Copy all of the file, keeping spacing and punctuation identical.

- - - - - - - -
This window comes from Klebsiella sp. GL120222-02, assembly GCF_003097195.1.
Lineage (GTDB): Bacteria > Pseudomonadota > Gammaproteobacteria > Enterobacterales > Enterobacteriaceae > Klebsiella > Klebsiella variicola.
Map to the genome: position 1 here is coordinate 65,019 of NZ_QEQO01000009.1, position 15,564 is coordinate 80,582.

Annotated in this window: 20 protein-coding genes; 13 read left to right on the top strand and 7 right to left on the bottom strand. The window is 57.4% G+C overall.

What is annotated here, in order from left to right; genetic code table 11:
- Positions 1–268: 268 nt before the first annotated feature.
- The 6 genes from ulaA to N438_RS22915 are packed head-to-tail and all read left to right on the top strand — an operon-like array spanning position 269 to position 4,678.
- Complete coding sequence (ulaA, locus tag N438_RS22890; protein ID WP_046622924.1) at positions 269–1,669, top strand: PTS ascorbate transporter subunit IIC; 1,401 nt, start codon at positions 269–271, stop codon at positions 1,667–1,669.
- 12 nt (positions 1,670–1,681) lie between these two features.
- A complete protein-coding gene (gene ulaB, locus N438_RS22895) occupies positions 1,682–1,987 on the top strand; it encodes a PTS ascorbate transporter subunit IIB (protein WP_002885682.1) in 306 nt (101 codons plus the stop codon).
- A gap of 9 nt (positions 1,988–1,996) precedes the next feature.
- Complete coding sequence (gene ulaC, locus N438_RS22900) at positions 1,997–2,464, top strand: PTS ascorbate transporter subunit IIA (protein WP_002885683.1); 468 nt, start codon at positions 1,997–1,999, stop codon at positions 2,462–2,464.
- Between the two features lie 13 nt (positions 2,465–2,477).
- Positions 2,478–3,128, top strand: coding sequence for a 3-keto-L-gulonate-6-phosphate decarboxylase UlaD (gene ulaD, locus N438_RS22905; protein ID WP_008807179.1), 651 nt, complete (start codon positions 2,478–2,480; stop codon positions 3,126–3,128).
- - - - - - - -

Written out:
This window comes from Klebsiella sp. GL120222-02, assembly GCF_003097195.1.
Lineage (GTDB): Bacteria > Pseudomonadota > Gammaproteobacteria > Enterobacterales > Enterobacteriaceae > Klebsiella > Klebsiella variicola.
Map to the genome: position 1 here is coordinate 65,019 of NZ_QEQO01000009.1, position 15,564 is coordinate 80,582.

Annotated in this window: 20 protein-coding genes; 13 read left to right on the top strand and 7 right to left on the bottom strand. The window is 57.4% G+C overall.

What is annotated here, in order from left to right; genetic code table 11:
- Positions 1–268: 268 nt before the first annotated feature.
- The 6 genes from ulaA to N438_RS22915 are packed head-to-tail and all read left to right on the top strand — an operon-like array spanning position 269 to position 4,678.
- Complete coding sequence (ulaA, locus tag N438_RS22890; protein ID WP_046622924.1) at positions 269–1,669, top strand: PTS ascorbate transporter subunit IIC; 1,401 nt, start codon at positions 269–271, stop codon at positions 1,667–1,669.
- 12 nt (positions 1,670–1,681) lie between these two features.
- A complete protein-coding gene (gene ulaB, locus N438_RS22895) occupies positions 1,682–1,987 on the top strand; it encodes a PTS ascorbate transporter subunit IIB (protein WP_002885682.1) in 306 nt (101 codons plus the stop codon).
- A gap of 9 nt (positions 1,988–1,996) precedes the next feature.
- Complete coding sequence (gene ulaC, locus N438_RS22900) at positions 1,997–2,464, top strand: PTS ascorbate transporter subunit IIA (protein WP_002885683.1); 468 nt, start codon at positions 1,997–1,999, stop codon at positions 2,462–2,464.
- Between the two features lie 13 nt (positions 2,465–2,477).
- Positions 2,478–3,128, top strand: coding sequence for a 3-keto-L-gulonate-6-phosphate decarboxylase UlaD (gene ulaD, locus N438_RS22905; protein ID WP_008807179.1), 651 nt, complete (start codon positions 2,478–2,480; stop codon positions 3,126–3,128).